Examining how we can make changes to the age cut-offs mandated for young people transitioning out of public institutions and systems is a critical part of preventing and ending youth homelessness. A young person who grows up within child protection services in Canada is often discharged before they are ready for independent life, and most often before their 20th birthday. Some youth are left on their own even earlier due to failure to comply with set conditions. Often, these young people do not have a home or a network of supports to rely on and they find themselves trying to navigate the complexities of services on their own, or ultimately homelessness if their trajectory lands them there.
On May 28, Dr. Melanie Doucet, PhD Social Work and MtS Scholar with Lived Experience, Senior Researcher and Project Manager at the Child Welfare League of Canada and Researcher with the Centre for Research on Children and Families at McGill University, sat down for a dialogue on the “pipeline” from child welfare to homelessness with Dr. Michael Ungar, Founder and Director of the Resilience Research Centre and Canada Research Chair in Child, Family and Community Resilience. The conversation was facilitated by David French from A Way Home Canada.
Improving transitions out of the child welfare system is a key component of Making the Shift’s research theme on early intervention. Dr. Doucet and Dr. Ungar shared how a key aspect of the damage is the age cut-offs from support mandated by provincial or territorial legislation, regardless of whether the young person is ready for independent life or not.
While COVID-19 has exacerbated the negative impacts of transitioning from care for many young people, Dr. Doucet and Dr. Ungar also shared how it has presented an opportunity for change. The National Council of Youth and Care Advocates (NCYCA) had successfully advocated to place moratoriums on age cut-offs in the welfare system through the COVID-19 pandemic. Dr. Doucet and Dr. Ungar urged that now is the time to collectively rethink the ‘new normal’ for child protection as the pandemic in Canada subsides so we can better prevent young people from entering homelessness.
COVID-19 Pandemic and Moratoriums on Canadian Child Welfare Age Cut-offs
The National Council of Youth and Care Advocates (NCYCA) successfully advocated for a moratorium in some provinces and territories, which placed temporary holds on existing transitions from care legislation. This work began in March 2020 when youth in care networks across Canada mobilized to advocate for young people transitioning out of care during the pandemic. Under Dr. Doucet’s leadership, the NCYCA is now thinking through a post-pandemic recovery plan for young people in care, which focuses on a sense of being supported and feeling ready for the transition to adulthood rather than age cut-offs.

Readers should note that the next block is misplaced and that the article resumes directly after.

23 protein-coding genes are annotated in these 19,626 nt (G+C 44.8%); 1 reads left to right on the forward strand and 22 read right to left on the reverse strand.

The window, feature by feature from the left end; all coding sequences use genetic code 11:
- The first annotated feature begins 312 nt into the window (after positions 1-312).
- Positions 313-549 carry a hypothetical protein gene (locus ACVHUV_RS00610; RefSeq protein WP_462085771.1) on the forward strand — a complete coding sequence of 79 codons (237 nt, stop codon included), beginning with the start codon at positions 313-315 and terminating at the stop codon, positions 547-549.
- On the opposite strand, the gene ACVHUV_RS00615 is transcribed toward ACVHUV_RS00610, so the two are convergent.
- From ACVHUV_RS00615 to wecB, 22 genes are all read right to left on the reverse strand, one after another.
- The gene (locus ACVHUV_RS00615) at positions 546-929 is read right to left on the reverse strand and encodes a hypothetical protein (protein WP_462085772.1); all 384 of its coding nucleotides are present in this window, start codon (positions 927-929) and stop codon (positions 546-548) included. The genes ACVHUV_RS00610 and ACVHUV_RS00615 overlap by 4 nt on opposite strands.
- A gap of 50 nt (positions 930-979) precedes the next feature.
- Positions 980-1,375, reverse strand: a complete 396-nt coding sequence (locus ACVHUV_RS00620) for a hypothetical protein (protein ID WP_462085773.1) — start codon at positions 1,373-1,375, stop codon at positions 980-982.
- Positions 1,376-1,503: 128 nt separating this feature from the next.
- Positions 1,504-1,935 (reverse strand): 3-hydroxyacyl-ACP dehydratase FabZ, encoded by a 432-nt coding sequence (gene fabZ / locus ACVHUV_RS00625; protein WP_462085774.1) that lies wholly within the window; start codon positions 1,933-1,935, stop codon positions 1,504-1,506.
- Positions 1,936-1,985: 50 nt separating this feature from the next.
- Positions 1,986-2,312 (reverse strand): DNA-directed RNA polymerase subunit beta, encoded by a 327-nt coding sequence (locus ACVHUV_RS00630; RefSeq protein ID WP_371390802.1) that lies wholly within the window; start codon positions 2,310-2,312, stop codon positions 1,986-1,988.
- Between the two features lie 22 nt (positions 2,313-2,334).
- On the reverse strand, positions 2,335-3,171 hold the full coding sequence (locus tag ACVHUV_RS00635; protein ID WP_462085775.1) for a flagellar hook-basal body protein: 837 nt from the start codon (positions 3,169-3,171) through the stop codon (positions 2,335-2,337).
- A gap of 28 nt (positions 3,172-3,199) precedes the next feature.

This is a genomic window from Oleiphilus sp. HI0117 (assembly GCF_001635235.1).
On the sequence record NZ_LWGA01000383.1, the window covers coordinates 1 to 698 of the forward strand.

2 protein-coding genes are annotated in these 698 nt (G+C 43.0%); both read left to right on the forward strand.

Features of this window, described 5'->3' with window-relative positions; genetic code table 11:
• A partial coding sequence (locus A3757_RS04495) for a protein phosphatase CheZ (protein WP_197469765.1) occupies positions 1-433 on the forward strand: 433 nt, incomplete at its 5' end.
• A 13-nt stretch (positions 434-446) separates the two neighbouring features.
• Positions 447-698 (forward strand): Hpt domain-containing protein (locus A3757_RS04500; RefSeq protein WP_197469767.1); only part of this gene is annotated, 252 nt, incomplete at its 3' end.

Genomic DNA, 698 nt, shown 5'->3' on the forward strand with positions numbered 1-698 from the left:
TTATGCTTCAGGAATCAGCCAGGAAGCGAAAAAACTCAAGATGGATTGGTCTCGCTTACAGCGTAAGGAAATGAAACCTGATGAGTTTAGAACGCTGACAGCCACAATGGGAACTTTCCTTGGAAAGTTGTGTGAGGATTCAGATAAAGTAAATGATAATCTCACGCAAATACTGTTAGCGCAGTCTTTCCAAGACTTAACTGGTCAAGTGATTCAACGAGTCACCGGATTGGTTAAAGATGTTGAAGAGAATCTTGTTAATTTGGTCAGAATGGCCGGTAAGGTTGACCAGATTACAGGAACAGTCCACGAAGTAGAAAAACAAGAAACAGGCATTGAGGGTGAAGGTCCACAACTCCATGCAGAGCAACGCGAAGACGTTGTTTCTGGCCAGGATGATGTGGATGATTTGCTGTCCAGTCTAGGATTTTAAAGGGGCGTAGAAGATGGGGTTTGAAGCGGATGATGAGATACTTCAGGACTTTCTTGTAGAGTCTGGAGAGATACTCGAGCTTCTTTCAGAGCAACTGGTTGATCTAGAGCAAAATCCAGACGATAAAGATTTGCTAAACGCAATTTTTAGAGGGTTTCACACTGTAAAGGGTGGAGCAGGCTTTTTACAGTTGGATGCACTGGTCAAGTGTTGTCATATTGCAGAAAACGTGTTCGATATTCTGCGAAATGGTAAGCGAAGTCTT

|“While the council was successful in securing temporary moratoriums in a lot of jurisdictions, it is a temporary measure, and we don’t want to return to the status quo that existed pre-COVID. We’re already starting to see post-pandemic reopening plans being discussed and announced in various jurisdictions across Canada, and the federal government talks about what “a new normal” will look like. Youth in care also deserve this new normal.”
-Dr. Melanie Doucet (abbreviated for clarity)
What the ‘new normal’ could look like: A Long Road Paved with Solutions Report
A Long Road Paved with Solutions: ‘Aging out’ of care reports in Canada: Key Recommendations and Timelines (1987-2020) prepared by Dr. Doucet in collaboration with the NCYCA summarizes 435 concrete and recurring recommendations on aging out of care that have been put forward by youth in care networks, advocates, and researchers across the country since 1987. The resulting five key synthesized recommendations in the report include:
- Creating national standards for transitions from care
- Extend transition period for transition to adulthood
- Implement exit from care framework centred on interdependence
- Implement HF4Y strategy
- Eliminate age-based discrimination of child protection services.
Dr. Ungar also shared his current MtS funded work on transitions from care, which will examine resilience factors and pathways among young people who transition from care and do not fall into unstable housing afterwards. In partnership with the Government of Nova Scotia, Dr. Ungar and his team will follow young people through their final years of care placements employing longitudinal data and qualitative methodologies.